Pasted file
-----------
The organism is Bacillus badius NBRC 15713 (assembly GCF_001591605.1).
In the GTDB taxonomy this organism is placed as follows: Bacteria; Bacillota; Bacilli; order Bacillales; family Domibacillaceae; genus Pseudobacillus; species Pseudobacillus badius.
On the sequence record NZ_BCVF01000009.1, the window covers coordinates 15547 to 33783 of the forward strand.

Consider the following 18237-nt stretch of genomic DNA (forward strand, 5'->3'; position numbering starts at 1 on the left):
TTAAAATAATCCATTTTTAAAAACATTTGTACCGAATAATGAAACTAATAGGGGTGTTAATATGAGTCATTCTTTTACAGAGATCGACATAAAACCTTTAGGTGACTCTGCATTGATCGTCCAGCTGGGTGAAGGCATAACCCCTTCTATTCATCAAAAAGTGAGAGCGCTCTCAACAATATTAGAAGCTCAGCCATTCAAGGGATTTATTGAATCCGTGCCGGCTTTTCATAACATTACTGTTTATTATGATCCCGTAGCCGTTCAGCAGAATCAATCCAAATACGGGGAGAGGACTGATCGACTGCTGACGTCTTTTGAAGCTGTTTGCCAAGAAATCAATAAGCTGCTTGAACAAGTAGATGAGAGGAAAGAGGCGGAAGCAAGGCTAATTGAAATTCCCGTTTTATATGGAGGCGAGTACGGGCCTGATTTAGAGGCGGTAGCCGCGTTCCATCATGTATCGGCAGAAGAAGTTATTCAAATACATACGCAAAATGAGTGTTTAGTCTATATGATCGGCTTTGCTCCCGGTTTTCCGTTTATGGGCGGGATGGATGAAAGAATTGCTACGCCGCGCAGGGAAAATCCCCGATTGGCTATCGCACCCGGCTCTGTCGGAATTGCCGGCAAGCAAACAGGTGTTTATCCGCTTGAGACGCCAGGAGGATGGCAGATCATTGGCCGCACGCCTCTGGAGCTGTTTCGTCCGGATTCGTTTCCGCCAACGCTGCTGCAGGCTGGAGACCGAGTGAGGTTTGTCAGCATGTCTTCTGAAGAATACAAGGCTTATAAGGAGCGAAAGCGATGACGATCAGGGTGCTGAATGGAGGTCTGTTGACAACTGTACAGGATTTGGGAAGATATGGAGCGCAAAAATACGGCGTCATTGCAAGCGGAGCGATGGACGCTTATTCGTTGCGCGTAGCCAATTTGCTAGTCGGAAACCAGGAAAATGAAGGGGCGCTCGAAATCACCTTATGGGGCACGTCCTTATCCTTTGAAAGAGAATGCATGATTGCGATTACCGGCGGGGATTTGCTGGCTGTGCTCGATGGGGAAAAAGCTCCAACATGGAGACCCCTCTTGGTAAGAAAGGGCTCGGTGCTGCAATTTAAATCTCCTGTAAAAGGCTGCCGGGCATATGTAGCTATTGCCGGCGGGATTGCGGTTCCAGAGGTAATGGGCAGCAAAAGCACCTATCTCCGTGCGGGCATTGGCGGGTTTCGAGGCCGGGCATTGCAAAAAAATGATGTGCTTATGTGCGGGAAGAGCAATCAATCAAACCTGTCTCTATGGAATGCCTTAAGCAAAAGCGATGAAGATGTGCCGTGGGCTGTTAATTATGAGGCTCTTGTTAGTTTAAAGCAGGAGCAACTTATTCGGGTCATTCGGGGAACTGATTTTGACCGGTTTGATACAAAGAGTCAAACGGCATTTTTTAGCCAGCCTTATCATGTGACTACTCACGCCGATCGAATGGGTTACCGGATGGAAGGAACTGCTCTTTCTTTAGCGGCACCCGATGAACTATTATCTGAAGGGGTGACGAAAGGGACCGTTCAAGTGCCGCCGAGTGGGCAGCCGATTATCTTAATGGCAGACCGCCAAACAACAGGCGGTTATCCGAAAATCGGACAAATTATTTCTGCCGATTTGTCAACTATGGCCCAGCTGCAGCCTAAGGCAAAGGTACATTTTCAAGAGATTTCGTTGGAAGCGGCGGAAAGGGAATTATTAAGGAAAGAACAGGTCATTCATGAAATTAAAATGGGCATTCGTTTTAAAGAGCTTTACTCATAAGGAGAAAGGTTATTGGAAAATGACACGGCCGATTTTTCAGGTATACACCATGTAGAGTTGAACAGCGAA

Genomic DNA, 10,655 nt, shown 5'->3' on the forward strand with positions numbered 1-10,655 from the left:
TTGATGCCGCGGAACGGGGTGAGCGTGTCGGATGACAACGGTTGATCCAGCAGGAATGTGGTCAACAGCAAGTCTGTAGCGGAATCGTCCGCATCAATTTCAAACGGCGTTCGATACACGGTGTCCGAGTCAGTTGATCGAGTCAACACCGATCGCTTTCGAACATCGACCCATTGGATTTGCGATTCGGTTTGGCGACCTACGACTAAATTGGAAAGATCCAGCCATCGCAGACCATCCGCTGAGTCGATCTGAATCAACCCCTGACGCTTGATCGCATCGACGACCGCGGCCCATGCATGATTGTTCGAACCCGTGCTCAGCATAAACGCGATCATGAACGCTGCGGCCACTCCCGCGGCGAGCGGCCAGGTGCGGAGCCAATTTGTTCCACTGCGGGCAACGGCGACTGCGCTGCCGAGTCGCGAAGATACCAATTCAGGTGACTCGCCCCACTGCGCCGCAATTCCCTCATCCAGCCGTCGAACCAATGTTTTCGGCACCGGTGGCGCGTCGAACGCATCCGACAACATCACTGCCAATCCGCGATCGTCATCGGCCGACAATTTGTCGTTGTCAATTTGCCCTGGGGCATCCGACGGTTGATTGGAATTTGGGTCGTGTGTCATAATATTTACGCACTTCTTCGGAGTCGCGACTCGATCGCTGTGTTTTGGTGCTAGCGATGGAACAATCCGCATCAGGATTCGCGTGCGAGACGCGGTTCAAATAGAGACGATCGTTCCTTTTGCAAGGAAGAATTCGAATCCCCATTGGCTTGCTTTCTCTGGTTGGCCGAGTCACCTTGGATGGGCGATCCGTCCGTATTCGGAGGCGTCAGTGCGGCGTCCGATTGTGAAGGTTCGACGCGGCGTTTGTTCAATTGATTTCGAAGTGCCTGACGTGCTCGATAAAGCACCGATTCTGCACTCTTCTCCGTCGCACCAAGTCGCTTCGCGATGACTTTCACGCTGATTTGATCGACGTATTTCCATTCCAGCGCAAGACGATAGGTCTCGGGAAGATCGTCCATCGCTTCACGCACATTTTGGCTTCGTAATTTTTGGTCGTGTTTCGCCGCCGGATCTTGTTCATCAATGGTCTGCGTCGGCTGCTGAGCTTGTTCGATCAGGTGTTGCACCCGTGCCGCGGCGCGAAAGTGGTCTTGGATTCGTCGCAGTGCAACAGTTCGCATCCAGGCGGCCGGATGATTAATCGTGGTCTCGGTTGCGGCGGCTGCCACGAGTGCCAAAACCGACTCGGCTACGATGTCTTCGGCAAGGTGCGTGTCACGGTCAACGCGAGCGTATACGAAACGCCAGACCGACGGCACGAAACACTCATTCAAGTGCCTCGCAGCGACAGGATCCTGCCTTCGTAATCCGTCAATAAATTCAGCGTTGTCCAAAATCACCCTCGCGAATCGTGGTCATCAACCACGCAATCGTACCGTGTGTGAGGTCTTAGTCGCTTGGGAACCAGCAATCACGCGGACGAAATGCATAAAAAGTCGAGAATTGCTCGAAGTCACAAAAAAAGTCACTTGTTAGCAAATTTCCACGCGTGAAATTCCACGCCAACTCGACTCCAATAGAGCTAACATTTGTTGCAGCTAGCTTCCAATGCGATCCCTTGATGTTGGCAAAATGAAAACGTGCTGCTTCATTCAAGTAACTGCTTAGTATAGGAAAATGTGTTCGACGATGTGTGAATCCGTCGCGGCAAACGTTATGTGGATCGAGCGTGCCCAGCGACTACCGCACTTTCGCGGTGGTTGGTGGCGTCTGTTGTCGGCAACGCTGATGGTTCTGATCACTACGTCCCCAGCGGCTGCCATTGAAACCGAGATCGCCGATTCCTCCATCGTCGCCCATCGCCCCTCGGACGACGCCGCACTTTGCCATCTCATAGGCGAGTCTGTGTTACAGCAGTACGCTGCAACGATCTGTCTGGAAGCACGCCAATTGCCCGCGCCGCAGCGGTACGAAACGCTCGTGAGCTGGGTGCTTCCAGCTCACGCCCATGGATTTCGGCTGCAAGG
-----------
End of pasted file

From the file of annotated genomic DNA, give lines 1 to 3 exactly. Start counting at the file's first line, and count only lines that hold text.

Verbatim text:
The organism is Bacillus badius NBRC 15713 (assembly GCF_001591605.1).
In the GTDB taxonomy this organism is placed as follows: Bacteria; Bacillota; Bacilli; order Bacillales; family Domibacillaceae; genus Pseudobacillus; species Pseudobacillus badius.
On the sequence record NZ_BCVF01000009.1, the window covers coordinates 15547 to 33783 of the forward strand.